Fat kids sit more, die first

Posted 04.03.07

For the first time in history -- so says a report just issued by the Permanent Committee on Health of the Canadian Parliament -- children are expected to have a shorter life span than their parents. Take a moment to let that sink in.

For the first time -- ever -- our children are likely to die earlier than us.

Why? Because of the soaring rate of childhood obesity.

In 1978, 15 percent of children between two and seventeen were overweight or obese.

But in 2004, 26 percent of that age group have serious weight problems.

The report concludes: "Juvenile obesity has reached epidemic proportions." Today's children are at a high risk of developing Type Two diabetes, heart problems, or high blood pressure.

How did we get here?

Aside from giving them too much of the wrong types of food and drink, today's kids don't move like they once did. Is it parents' fear that their children will be abducted, or worse?

How many parents let their kids hit the streets after school and play outside until dinnertime, as when I was growing up? Schools have also cut back on gym, while installing vending machines filled with junk and soda pop.

Technology is the biggest culprit. While developing amazing cancer treatments and things unheard of ten years ago, technology has brought us computer games that keep kids (and their fathers) engrossed for hours, plus TV-console games and Game Boy/Nintendo systems.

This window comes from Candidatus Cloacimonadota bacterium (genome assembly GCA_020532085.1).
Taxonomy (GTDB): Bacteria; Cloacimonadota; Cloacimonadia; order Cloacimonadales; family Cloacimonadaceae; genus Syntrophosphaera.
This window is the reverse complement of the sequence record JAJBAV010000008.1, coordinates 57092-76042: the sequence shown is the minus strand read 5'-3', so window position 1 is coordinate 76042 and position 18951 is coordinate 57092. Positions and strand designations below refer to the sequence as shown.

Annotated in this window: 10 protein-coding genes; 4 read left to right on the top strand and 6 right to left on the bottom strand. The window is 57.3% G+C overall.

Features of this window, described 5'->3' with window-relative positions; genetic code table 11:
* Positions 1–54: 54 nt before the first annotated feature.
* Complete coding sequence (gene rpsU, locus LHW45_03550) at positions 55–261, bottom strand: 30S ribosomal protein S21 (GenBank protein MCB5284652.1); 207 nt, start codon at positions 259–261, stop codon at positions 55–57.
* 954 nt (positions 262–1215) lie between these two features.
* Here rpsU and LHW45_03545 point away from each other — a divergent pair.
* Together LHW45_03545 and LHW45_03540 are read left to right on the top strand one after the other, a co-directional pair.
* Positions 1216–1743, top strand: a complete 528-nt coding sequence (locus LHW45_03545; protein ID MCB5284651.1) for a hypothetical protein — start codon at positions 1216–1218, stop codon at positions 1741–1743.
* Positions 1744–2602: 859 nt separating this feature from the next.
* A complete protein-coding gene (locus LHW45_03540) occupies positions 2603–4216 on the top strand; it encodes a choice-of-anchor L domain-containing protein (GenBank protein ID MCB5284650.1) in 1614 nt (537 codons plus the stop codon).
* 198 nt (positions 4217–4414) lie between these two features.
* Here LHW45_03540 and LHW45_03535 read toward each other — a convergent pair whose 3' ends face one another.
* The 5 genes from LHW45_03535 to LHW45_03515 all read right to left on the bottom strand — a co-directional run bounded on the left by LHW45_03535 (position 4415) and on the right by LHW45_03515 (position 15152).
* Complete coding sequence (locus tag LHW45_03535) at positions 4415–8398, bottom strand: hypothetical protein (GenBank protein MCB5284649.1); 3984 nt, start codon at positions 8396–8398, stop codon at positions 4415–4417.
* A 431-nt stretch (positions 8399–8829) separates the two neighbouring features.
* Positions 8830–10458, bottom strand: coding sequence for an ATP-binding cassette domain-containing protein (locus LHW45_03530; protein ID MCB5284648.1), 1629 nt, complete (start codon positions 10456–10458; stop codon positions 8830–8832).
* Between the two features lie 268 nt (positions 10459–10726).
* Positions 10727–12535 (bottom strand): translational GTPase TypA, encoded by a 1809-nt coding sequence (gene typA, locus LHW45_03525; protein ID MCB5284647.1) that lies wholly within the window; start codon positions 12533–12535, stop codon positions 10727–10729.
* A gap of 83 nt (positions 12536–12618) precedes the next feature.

So kids sit. And sit. And then sit some more.

At school I've seen kids lined up at recess, sitting against the building, playing Game Boys. If handheld gaming consoles were banned at school, there would immediately be more movement.

We can't just worry about the schools. We parents have an obligation to take action. Literally.

Recently, I have been working on getting into shape. I've signed up for a martial arts course two nights a week with my two kids. It's a blast. They grumble, but we have fun and get a great workout doing it.

We also get to the pool at least one night a week. I go to the gym three times a week -- my kids are fascinated with the machines. Neither of them can wait until they're old enough to try those machines.

When our kids were babies and had a high fever, we took them to the doctor (could they have meningitis?) This time, the threat is not as immediate. But it's just as real. And it may be that technology will once again solve our problems.

For now, we've got to do it the old-fashioned way. We've got to get outside and get moving. So now that this column is done, and as much as my inner couch potato feels like surfing the Internet or watching "Friends" (I swear I hear the TV calling my name…), I'm turning both it and the computer off and joining my kids outside for a walk around the block. The fresh air smells lovely.

Copyright © 2007 Fred Ryan/Log Cabin Chronicles/04.07